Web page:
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Two killed in head-on collisionPolice say a driver may have been distracted by an object in the car.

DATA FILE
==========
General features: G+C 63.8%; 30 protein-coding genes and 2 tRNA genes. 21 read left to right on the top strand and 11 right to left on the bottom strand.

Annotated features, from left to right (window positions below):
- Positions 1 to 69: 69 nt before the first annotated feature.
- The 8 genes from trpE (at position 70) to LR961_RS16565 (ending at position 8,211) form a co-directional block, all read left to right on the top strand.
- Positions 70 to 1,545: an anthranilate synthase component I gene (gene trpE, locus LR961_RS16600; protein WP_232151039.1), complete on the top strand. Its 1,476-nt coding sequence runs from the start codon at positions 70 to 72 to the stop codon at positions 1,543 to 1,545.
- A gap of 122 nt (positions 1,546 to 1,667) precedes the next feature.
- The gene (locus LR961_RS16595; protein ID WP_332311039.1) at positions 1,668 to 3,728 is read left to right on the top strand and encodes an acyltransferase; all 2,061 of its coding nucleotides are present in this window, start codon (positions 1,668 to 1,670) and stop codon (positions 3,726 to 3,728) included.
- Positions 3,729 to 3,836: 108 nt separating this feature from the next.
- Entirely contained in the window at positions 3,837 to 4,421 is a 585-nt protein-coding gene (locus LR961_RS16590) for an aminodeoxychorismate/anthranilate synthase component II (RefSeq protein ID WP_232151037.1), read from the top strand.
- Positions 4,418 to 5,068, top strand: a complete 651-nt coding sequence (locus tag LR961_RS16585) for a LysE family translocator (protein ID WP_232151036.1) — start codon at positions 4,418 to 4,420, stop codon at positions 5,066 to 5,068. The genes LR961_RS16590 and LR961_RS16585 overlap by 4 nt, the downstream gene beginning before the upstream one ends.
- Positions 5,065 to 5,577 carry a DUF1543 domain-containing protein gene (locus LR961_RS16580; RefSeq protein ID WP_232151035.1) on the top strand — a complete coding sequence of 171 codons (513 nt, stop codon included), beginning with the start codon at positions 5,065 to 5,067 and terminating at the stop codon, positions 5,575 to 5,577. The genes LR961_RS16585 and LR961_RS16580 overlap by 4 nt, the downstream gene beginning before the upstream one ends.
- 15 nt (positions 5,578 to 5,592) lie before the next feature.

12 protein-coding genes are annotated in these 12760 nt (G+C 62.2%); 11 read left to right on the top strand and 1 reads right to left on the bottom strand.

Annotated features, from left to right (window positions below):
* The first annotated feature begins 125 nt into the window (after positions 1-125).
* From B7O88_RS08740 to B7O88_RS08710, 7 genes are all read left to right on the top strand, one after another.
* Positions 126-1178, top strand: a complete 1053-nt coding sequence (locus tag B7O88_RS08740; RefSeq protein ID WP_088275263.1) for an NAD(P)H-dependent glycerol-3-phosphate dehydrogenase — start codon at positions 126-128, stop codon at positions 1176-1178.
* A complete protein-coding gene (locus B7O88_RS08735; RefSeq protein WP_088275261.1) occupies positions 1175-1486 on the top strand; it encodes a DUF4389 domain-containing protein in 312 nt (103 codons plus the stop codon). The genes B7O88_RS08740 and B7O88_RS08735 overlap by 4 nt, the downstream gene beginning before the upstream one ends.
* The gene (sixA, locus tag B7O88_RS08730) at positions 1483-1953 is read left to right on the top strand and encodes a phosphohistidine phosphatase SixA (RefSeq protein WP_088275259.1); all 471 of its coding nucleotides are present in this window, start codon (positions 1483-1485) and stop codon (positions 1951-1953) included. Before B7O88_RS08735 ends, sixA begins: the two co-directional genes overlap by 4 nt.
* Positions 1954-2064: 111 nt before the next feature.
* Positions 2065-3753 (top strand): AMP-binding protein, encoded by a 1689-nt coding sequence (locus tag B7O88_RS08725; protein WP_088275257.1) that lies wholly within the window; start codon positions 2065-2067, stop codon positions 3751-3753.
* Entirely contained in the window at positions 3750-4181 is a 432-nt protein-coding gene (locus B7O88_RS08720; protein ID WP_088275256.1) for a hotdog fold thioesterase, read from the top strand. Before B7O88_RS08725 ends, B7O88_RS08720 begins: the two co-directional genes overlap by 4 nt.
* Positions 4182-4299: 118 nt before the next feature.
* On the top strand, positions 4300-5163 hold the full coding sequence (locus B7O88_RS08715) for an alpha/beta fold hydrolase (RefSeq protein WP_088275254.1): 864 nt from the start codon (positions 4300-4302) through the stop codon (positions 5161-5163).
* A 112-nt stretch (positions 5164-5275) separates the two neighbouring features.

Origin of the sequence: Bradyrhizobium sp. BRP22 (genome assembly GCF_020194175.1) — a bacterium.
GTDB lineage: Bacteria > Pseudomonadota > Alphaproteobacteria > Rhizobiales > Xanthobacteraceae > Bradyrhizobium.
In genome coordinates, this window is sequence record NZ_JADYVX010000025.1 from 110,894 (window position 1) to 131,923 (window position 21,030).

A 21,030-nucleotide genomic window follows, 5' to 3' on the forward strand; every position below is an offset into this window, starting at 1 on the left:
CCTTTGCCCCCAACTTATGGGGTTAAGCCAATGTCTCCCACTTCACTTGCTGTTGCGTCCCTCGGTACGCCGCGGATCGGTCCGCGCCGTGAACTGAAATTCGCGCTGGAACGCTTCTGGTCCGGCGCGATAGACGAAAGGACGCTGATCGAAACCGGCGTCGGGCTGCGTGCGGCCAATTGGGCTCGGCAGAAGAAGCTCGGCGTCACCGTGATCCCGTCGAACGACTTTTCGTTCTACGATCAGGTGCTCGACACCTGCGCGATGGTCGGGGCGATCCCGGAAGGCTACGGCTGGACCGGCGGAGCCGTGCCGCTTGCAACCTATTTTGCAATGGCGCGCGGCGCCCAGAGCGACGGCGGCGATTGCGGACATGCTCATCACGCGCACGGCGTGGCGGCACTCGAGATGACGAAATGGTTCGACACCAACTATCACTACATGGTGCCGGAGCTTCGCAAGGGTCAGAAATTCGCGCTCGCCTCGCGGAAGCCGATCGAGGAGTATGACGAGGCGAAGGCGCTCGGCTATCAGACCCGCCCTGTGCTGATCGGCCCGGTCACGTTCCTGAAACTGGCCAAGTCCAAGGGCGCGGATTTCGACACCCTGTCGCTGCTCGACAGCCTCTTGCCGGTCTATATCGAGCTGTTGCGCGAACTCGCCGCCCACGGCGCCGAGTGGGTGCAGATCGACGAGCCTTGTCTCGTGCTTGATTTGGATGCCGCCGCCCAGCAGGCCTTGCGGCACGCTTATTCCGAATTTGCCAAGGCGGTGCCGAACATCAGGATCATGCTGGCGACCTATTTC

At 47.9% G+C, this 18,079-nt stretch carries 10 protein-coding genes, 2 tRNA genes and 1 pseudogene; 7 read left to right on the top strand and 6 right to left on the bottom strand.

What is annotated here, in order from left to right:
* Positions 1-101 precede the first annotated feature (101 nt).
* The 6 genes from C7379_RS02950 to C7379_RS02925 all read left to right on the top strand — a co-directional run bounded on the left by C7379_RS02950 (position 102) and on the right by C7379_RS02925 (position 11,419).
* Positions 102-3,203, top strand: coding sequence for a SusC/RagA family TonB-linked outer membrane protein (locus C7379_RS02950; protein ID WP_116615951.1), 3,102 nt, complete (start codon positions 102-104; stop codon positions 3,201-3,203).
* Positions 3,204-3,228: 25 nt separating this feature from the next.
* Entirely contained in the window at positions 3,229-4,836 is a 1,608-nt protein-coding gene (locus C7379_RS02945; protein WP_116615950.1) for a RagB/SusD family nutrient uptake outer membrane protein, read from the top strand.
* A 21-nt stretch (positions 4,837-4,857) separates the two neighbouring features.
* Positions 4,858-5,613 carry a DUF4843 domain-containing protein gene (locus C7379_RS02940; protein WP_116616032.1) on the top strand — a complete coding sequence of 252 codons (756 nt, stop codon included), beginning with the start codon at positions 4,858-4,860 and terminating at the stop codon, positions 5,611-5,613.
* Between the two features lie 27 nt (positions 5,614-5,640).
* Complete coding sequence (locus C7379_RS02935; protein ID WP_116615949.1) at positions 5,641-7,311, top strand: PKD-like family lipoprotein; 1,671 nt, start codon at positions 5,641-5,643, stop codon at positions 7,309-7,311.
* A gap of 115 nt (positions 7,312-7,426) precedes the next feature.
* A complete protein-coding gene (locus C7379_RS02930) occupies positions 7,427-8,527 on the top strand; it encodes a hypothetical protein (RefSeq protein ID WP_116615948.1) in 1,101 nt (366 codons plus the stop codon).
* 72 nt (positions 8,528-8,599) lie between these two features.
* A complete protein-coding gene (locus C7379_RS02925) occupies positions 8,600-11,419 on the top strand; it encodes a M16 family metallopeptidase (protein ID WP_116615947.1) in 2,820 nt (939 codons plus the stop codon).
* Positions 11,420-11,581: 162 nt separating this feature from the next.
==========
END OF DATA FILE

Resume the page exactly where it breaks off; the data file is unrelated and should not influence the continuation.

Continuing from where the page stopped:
"A highway collision that claimed the lives of two motorists Sunday evening may be blamed on driver inattention.Police say a 52-year-old Sunrise Drive man - whose name was still being withheld Tuesday, because relatives could not be located for notification - might have been reaching for a water bottle on the passenger's side floor when his vehicle veered across the centerline and struck an oncoming car.The man died at the scene, as did the driver of the other vehicle, Donna M. Gurtler, 45, of Poulsbo.The accident was reported about 5:20 p.m. Sunday, just south of Reitan Road. Neither vehicle carried other passengers.Police said the Bainbridge man was driving southbound when his car, a 1991 Volvo 940, crossed the centerline and collided with Gurtler's 1986 Honda Civic. An eyewitness, who was driving behind the man, said the driver leaned across the passenger's seat and disappeared from view, as if he were trying to reach something in the vehicle. By the time he began to sit up at the wheel, the car had drifted into the other lane.Evidence at the scene suggested that Gurtler tried to react, but she had no time and the collision was effectively head-on. Both vehicles were traveling at highway speeds.(She) never had a chance, said Officer Rob Corn, Bainbridge Police traffic investigator.A water bottle with a loose cap was found in the front compartment of the Bainbridge man's car, and police believe he may have been trying to reach for it when the collision occurred.Other possible causes remained under investigation. An autopsy was to be performed Tuesday, which would determine whether the man suffered a medical problem that caused him to slump across the other seat momentarily and lose control of the vehicle.The man's air bag deployed, but he apparently was still leaning away from the wheel at the time of impact. Aid crews rushed him to the fire hall for airlift, but he could not be revived.Gurtler was wearing a seatbelt, but had slipped her arm outside of the shoulder strap, police said. Also, the impact crushed the front of the vehicle and the driver's compartment.The Agate Passage Bridge was closed immediately, and traffic sat backed up for several miles in each direction for the next five hours.A steady stream of pedestrians crossed each way while police were on the scene, as many drivers simply abandoned their vehicles and arranged to meet rides on the other side.Washington State Ferries was immediately notified of the closure. Before drivers purchased tickets to Bainbridge, they were advised of the delay and were advised to take the Edmonds/Kingston or Bremerton boats.Anticipating the problem of Mariners fans who would arrive in large numbers at Colman Dock, ferry officials contacted local radio stations, and an announcement was made at Safeco Field before the game ended.The highway didn't reopen until 10:30 p.m., in part, police said, because it took considerable time to extricate Gurtler's body from the wreckage. Also, state highway department crews were reportedly slow to respond to sand the lanes.The wreck left the roadway slick with spilled oil and radiator fluid, police said; an officer shoveled dirt onto the area until highway crews arrived.But for those delays, police said, the highway would have been opened two hours earlier.The deaths marked the third and fourth highway fatalities on Bainbridge Island in the past two years, with earlier collisions attributed to driver inattention and poor conditions.In September 1999, a 62-year-old Bainbridge woman was killed when her car veered into the oncoming lane near the Sportsman Club Road intersection and struck another vehicle.Three months later, a 55-year-old Kingston man was killed when his vehicle slid on ice and crossed the centerline near the 305/Lovgreen intersection, striking another vehicle. "